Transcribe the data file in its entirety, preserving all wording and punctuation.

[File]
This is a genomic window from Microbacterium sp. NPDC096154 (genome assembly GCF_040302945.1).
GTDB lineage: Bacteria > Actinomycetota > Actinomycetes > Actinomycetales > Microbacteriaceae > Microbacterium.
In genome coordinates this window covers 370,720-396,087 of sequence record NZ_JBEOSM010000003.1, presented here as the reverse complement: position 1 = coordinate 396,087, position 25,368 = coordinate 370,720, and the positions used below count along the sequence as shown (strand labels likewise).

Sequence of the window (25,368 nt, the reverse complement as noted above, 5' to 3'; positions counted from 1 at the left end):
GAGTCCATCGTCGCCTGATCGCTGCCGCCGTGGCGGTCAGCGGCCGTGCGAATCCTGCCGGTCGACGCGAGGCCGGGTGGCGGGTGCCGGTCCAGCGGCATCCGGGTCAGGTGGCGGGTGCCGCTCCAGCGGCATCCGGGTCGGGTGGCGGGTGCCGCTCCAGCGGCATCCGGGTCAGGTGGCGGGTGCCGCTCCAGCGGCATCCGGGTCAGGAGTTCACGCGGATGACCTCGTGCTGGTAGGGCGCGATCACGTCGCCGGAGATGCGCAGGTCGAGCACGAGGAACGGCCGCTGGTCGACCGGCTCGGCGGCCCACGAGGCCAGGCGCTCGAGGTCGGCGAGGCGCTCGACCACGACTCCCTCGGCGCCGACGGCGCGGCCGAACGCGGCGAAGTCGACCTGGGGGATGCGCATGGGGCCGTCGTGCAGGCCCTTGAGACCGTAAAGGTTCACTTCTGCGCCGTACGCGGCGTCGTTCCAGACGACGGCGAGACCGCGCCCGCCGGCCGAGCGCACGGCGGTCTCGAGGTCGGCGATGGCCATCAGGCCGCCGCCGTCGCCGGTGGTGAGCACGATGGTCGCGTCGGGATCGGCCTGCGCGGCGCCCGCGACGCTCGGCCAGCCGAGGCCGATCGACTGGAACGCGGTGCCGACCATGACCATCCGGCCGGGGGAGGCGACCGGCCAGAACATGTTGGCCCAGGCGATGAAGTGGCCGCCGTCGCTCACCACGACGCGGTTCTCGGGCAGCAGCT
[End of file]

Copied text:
This is a genomic window from Microbacterium sp. NPDC096154 (genome assembly GCF_040302945.1).
GTDB lineage: Bacteria > Actinomycetota > Actinomycetes > Actinomycetales > Microbacteriaceae > Microbacterium.
In genome coordinates this window covers 370,720-396,087 of sequence record NZ_JBEOSM010000003.1, presented here as the reverse complement: position 1 = coordinate 396,087, position 25,368 = coordinate 370,720, and the positions used below count along the sequence as shown (strand labels likewise).

Sequence of the window (25,368 nt, the reverse complement as noted above, 5' to 3'; positions counted from 1 at the left end):
GAGTCCATCGTCGCCTGATCGCTGCCGCCGTGGCGGTCAGCGGCCGTGCGAATCCTGCCGGTCGACGCGAGGCCGGGTGGCGGGTGCCGGTCCAGCGGCATCCGGGTCAGGTGGCGGGTGCCGCTCCAGCGGCATCCGGGTCGGGTGGCGGGTGCCGCTCCAGCGGCATCCGGGTCAGGTGGCGGGTGCCGCTCCAGCGGCATCCGGGTCAGGAGTTCACGCGGATGACCTCGTGCTGGTAGGGCGCGATCACGTCGCCGGAGATGCGCAGGTCGAGCACGAGGAACGGCCGCTGGTCGACCGGCTCGGCGGCCCACGAGGCCAGGCGCTCGAGGTCGGCGAGGCGCTCGACCACGACTCCCTCGGCGCCGACGGCGCGGCCGAACGCGGCGAAGTCGACCTGGGGGATGCGCATGGGGCCGTCGTGCAGGCCCTTGAGACCGTAAAGGTTCACTTCTGCGCCGTACGCGGCGTCGTTCCAGACGACGGCGAGACCGCGCCCGCCGGCCGAGCGCACGGCGGTCTCGAGGTCGGCGATGGCCATCAGGCCGCCGCCGTCGCCGGTGGTGAGCACGATGGTCGCGTCGGGATCGGCCTGCGCGGCGCCCGCGACGCTCGGCCAGCCGAGGCCGATCGACTGGAACGCGGTGCCGACCATGACCATCCGGCCGGGGGAGGCGACCGGCCAGAACATGTTGGCCCAGGCGATGAAGTGGCCGCCGTCGCTCACCACGACGCGGTTCTCGGGCAGCAGCT